Occupational Health Program aims to keep staff safe, slow spread of COVID-19

The Occupational Health Program (OHP) is one of three programs under the Human Resources HealthPoint umbrella with a small team known for its health risk assessments, screenings and vaccinations, treatment and management of work-related injuries and illnesses, and fitness for duty consultations. In recent months, however, OHP’s focus has shifted to addressing the COVID-19 (coronavirus) pandemic.  

OHP Senior Occupational Health Nurse Kimberly Craig explained that the unit does not perform COVID-19 testing, but they have other critical roles, and partners, in helping prevent the spread of the disease.

“We rely on faculty and staff to self-report to us if they have symptoms consistent with COVID-19, if they have been tested for it, or both,” Craig said. “In addition, UT Health–Austin (UTHA) has a partnership with OHP, so they notify us when they perform COVID-19 testing on our UT Austin employees.”

Employees who have symptoms without being tested and those who tested negative for COVID-19 but have symptoms should report that they were tested to OHP, which will make daily contact with them while the employee is practicing self-isolation or self-quarantine.

When the OHP team receives notice that an employee has tested positive for COVID-19, OHP immediately reaches out to identify any close contacts they may have in the UT community, a process referred to as contact tracing. A close contact is someone who has been within six feet of a person who has tested positive for COVID-19 for 15 minutes or more.   

“Once we obtain the list of close contacts, OHP will reach out to each individual on the list to give them guidance on how to self-quarantine,” Craig said. 

She explained that self-quarantine is a designated period of time (14 days) to determine whether someone who was exposed to a person who has tested positive for COVID-19 is going to develop symptoms. During self-quarantine, the employee stays home and limits interactions with others and self-monitors, including checking for fever or respiratory symptoms.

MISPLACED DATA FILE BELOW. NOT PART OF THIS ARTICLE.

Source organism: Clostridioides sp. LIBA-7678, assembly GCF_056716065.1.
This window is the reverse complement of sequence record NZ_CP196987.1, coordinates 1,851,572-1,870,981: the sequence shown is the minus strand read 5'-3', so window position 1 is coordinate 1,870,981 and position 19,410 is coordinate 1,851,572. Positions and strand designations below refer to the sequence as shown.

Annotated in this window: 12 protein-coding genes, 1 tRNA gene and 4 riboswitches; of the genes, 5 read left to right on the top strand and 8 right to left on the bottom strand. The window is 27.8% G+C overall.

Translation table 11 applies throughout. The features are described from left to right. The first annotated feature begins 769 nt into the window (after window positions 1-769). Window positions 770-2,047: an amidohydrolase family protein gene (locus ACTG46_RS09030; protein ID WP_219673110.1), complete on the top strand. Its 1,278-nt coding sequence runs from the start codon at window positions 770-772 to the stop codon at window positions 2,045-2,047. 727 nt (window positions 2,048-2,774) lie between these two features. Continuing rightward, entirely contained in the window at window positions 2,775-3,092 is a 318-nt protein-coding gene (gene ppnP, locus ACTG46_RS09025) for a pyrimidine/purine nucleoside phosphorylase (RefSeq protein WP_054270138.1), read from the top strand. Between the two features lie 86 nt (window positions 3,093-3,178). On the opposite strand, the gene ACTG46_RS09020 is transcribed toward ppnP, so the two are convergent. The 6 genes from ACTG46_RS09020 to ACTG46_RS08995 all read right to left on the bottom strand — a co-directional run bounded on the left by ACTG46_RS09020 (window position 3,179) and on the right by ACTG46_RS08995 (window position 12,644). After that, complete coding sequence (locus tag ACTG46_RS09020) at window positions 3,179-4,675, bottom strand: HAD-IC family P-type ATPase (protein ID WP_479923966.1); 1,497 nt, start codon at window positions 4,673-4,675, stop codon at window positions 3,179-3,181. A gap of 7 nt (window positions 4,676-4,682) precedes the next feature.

According to Craig, only those employees who meet the criteria for close contact need to be removed from the work area and placed on self-quarantine. There are leave options and work policies in place to help support these employees. Providing that guidance in coordination with local HR representatives is another part of what OHP does.

“All others who may have been nearby but don’t meet the criteria for close contact are considered ‘casual contacts.’ They only need to self-monitor, which everyone should be doing at this time.” 

Once positive cases and close contacts have been identified, OHP provides guidance for the employee to log in to a Symptom Tracker daily to report COVID-19 symptoms.  They will do this for each day of their quarantine or isolation period. If an individual isn’t using the Tracker, OHP follows up with them. This can be especially important if someone has become too ill to use the Tracker and may need medical assistance.

When the individual completes the designated quarantine or isolation period, the Symptom Tracker allows OHP to formally release them to return to work. Craig noted that the Symptom Tracker was created by another FAS unit, eBITS, and it has been an excellent tool for OHP.

Contact tracing for preventing the spread of COVID-19 is proving to be so valuable that the effort is soon to expand, according to Craig. Plans are underway for contact tracing teams to be in action 7 days a week, 12 hours a day. Dell Medical will oversee the effort, University Health Services will be in charge of student outreach, and OHP will continue its work with faculty and staff, but with additional support.

“It’s going to give us lots more coverage,” Craig said.

With more coverage will come even more data from individuals who test positive for COVID-19. Craig explained that this helps Environmental Health and Safety (EHS) make decisions about building closures, cleanings and disinfection of potentially contaminated areas. In turn, EHS is able to help make the campus a safer place.

Craig strongly believes not only in the value of contact tracing, but also in the important role of personal responsibility for reducing the spread of the disease.
“In theory, when OHP does contact tracing, we should have zero close contacts!” she said. “If faculty, staff and students follow university guidance to Protect Texas Together, which is maintain social distancing and hand hygiene, wear facial protection and screen daily for symptoms, we can keep the campus community safe, together.”

In order to slow the spread of COVID-19 and help keep the campus community safe, employees and managers should contact OHP at (512) 471-4647 or healthpoint.ohp@austin.utexas.edu to report COVID-19 symptoms or COVID-19 tests regardless of test results.